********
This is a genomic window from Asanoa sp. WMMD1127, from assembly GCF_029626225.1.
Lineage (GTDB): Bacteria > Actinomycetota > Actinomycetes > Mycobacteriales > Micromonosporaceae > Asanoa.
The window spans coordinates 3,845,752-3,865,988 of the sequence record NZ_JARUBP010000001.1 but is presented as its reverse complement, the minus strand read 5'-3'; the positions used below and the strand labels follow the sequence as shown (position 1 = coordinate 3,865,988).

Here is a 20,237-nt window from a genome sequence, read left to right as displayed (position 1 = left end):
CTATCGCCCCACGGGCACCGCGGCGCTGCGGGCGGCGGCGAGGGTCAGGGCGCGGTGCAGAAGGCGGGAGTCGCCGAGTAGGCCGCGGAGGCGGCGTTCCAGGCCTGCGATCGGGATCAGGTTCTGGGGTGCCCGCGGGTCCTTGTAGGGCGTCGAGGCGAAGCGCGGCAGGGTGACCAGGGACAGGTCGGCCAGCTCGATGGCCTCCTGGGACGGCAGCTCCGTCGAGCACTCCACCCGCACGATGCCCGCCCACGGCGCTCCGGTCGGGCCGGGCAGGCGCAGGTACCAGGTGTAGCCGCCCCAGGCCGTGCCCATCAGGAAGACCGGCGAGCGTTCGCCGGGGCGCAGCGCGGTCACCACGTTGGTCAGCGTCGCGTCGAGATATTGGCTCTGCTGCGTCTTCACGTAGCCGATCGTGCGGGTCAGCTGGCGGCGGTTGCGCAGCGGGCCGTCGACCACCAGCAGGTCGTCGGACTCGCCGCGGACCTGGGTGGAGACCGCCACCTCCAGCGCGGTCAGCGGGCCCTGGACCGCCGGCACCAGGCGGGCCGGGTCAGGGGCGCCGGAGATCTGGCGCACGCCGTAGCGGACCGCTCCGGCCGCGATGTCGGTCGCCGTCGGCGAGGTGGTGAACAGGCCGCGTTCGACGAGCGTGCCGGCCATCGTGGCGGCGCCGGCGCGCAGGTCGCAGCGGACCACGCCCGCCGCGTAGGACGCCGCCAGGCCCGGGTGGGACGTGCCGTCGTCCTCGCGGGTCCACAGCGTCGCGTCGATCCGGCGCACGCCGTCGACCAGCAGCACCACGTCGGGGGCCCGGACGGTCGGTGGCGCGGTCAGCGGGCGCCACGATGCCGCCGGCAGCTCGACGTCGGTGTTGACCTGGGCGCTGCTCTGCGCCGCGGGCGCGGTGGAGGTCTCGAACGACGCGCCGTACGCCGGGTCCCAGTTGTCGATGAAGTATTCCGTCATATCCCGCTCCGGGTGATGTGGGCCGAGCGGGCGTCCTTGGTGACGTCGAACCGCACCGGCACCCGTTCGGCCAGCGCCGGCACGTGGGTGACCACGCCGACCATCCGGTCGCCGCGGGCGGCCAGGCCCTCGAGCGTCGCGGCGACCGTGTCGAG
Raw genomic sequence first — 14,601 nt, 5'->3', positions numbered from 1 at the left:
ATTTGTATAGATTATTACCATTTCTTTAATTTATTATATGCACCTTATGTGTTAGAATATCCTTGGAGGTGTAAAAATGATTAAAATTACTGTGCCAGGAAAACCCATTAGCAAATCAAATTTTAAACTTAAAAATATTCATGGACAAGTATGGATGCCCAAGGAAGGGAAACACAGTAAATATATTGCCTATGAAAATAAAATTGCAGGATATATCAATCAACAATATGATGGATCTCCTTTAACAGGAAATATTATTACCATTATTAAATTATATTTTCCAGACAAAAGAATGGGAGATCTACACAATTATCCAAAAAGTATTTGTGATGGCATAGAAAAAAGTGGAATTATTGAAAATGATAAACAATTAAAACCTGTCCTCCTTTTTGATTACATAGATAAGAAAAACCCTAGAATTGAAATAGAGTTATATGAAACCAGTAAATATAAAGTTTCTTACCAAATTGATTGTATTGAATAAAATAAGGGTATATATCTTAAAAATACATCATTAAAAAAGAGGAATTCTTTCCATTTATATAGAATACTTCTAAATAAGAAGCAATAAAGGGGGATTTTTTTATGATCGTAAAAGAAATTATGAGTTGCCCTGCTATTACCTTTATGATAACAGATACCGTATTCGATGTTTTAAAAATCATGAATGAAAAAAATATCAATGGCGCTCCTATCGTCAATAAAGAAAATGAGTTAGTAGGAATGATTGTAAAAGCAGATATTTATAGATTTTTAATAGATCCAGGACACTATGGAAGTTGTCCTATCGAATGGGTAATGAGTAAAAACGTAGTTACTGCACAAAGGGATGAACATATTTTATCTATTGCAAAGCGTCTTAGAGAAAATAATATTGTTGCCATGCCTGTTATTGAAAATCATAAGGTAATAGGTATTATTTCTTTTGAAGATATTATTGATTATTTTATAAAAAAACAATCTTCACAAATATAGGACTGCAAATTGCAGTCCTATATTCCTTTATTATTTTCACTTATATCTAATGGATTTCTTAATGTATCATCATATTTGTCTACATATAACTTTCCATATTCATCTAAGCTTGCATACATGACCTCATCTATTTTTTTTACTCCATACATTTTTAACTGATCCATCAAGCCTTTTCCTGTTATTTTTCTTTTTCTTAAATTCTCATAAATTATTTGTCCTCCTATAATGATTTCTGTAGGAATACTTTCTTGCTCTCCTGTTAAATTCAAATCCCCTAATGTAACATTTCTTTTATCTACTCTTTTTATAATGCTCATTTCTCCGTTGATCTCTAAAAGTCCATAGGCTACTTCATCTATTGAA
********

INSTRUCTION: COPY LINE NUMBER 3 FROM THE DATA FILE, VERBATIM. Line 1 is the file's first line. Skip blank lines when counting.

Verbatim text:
The window spans coordinates 3,845,752-3,865,988 of the sequence record NZ_JARUBP010000001.1 but is presented as its reverse complement, the minus strand read 5'-3'; the positions used below and the strand labels follow the sequence as shown (position 1 = coordinate 3,865,988).